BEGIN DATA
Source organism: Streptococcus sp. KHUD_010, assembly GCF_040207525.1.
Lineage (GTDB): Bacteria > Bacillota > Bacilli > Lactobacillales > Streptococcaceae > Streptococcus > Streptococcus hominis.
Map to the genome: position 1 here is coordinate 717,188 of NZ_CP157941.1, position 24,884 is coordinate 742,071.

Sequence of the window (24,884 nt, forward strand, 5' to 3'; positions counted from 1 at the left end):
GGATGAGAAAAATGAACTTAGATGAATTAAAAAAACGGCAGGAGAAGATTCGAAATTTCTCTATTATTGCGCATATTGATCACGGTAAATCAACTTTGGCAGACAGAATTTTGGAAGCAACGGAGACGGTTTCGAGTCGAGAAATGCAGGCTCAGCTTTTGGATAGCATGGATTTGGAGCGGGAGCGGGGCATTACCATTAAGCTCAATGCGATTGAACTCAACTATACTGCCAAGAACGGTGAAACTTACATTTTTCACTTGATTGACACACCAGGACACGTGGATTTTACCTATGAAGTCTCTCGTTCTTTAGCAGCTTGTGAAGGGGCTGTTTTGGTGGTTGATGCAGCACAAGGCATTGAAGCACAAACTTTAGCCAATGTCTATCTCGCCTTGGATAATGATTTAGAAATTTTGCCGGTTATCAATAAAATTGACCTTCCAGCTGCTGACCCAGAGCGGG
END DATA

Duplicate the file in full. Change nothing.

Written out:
Source organism: Streptococcus sp. KHUD_010, assembly GCF_040207525.1.
Lineage (GTDB): Bacteria > Bacillota > Bacilli > Lactobacillales > Streptococcaceae > Streptococcus > Streptococcus hominis.
Map to the genome: position 1 here is coordinate 717,188 of NZ_CP157941.1, position 24,884 is coordinate 742,071.

Sequence of the window (24,884 nt, forward strand, 5' to 3'; positions counted from 1 at the left end):
GGATGAGAAAAATGAACTTAGATGAATTAAAAAAACGGCAGGAGAAGATTCGAAATTTCTCTATTATTGCGCATATTGATCACGGTAAATCAACTTTGGCAGACAGAATTTTGGAAGCAACGGAGACGGTTTCGAGTCGAGAAATGCAGGCTCAGCTTTTGGATAGCATGGATTTGGAGCGGGAGCGGGGCATTACCATTAAGCTCAATGCGATTGAACTCAACTATACTGCCAAGAACGGTGAAACTTACATTTTTCACTTGATTGACACACCAGGACACGTGGATTTTACCTATGAAGTCTCTCGTTCTTTAGCAGCTTGTGAAGGGGCTGTTTTGGTGGTTGATGCAGCACAAGGCATTGAAGCACAAACTTTAGCCAATGTCTATCTCGCCTTGGATAATGATTTAGAAATTTTGCCGGTTATCAATAAAATTGACCTTCCAGCTGCTGACCCAGAGCGGG